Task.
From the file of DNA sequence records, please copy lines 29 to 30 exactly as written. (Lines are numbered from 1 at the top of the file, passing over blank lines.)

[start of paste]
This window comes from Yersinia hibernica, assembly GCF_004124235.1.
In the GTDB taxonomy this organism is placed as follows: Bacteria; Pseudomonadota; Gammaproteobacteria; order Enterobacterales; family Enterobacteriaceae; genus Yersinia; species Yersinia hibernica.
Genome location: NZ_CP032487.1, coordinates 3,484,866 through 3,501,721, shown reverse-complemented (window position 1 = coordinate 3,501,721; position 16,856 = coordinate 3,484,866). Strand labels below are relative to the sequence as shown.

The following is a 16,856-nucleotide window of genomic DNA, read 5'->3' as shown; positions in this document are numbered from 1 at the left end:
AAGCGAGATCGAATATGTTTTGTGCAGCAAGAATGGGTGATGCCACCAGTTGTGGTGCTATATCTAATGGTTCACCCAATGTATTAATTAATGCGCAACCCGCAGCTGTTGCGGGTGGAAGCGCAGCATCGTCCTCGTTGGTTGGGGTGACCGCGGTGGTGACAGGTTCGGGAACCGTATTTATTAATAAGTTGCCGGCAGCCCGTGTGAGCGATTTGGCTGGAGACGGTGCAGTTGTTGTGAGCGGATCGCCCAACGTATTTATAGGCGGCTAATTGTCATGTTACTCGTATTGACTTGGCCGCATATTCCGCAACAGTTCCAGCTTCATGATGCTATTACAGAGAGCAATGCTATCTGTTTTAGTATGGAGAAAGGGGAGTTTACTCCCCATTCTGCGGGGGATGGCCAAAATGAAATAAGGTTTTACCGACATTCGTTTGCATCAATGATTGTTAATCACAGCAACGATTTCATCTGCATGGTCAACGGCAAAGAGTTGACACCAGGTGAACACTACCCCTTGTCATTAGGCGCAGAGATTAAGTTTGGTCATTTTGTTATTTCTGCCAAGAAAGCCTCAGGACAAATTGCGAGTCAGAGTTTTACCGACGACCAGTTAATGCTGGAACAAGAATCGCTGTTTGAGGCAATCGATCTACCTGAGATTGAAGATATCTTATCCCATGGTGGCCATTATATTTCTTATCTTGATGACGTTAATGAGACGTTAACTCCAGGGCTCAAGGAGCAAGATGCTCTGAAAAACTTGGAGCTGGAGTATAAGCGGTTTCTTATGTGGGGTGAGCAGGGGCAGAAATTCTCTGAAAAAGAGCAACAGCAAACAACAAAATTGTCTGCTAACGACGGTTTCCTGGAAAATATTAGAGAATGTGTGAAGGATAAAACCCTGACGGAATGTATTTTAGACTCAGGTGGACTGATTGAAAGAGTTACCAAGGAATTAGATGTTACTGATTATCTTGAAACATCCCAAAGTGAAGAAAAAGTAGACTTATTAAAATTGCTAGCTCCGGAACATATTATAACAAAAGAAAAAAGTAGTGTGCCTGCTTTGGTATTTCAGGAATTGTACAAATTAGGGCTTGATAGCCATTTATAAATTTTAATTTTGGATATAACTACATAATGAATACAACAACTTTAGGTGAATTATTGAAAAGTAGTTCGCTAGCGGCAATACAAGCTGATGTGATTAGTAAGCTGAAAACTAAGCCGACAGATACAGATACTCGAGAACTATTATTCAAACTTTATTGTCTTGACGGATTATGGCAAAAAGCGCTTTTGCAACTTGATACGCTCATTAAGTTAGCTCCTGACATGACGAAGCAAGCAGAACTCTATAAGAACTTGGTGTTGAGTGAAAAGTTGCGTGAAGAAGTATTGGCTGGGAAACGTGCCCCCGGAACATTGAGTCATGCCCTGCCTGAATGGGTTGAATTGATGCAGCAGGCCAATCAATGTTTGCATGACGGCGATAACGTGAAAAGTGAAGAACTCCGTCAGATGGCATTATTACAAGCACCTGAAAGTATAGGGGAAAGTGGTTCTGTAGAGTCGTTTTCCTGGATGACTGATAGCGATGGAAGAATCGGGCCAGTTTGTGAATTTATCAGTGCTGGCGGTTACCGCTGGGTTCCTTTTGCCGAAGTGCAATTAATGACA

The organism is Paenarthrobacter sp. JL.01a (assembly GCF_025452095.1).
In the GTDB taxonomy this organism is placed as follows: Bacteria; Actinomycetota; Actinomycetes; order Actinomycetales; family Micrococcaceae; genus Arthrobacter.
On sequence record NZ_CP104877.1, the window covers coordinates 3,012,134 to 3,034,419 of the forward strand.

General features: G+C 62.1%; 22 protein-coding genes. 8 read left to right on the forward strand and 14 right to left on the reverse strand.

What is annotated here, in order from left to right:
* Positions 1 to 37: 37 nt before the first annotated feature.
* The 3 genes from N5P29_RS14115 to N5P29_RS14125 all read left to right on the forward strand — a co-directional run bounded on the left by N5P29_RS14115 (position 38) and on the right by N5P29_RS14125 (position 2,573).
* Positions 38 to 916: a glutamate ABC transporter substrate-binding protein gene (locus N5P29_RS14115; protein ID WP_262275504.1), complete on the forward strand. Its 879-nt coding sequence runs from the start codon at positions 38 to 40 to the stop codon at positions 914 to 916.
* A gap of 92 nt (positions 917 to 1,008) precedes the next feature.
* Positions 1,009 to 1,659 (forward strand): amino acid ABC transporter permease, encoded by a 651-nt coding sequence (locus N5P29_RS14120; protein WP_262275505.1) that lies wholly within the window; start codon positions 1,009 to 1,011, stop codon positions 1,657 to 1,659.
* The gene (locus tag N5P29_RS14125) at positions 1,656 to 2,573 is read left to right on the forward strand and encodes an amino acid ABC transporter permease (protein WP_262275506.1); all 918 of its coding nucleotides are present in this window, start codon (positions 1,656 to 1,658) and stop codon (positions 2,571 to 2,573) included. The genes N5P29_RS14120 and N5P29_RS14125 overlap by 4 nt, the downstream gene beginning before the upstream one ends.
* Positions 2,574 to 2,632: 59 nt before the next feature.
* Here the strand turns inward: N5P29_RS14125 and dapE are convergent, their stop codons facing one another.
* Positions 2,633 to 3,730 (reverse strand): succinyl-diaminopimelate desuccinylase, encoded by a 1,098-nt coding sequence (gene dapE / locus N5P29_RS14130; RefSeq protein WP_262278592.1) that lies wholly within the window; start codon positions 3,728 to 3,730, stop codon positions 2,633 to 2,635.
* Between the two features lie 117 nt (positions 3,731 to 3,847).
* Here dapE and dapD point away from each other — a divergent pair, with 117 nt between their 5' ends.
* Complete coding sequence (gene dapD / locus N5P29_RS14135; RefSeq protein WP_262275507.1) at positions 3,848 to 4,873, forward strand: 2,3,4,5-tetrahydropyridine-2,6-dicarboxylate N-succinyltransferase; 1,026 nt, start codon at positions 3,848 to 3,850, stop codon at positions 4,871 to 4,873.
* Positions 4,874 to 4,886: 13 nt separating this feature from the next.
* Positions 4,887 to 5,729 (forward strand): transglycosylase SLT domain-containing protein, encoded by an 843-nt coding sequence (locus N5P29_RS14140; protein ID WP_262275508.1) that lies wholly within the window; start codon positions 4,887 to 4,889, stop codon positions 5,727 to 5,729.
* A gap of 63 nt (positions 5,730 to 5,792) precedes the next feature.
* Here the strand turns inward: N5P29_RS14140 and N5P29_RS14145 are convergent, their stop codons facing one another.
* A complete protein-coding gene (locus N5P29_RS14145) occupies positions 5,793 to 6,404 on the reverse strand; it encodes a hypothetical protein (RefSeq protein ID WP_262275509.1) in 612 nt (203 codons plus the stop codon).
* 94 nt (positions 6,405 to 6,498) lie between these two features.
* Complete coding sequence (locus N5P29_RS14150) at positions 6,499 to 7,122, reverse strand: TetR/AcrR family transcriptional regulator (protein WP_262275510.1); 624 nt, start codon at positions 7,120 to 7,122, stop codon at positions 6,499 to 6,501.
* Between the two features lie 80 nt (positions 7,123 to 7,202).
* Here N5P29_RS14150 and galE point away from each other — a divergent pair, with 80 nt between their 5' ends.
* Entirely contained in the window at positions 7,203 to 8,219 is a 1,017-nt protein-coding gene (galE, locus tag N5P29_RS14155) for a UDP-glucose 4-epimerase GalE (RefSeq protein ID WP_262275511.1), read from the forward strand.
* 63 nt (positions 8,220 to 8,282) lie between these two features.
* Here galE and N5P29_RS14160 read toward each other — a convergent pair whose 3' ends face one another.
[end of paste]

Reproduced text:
* Complete coding sequence (locus N5P29_RS14150) at positions 6,499 to 7,122, reverse strand: TetR/AcrR family transcriptional regulator (protein WP_262275510.1); 624 nt, start codon at positions 7,120 to 7,122, stop codon at positions 6,499 to 6,501.
* Between the two features lie 80 nt (positions 7,123 to 7,202).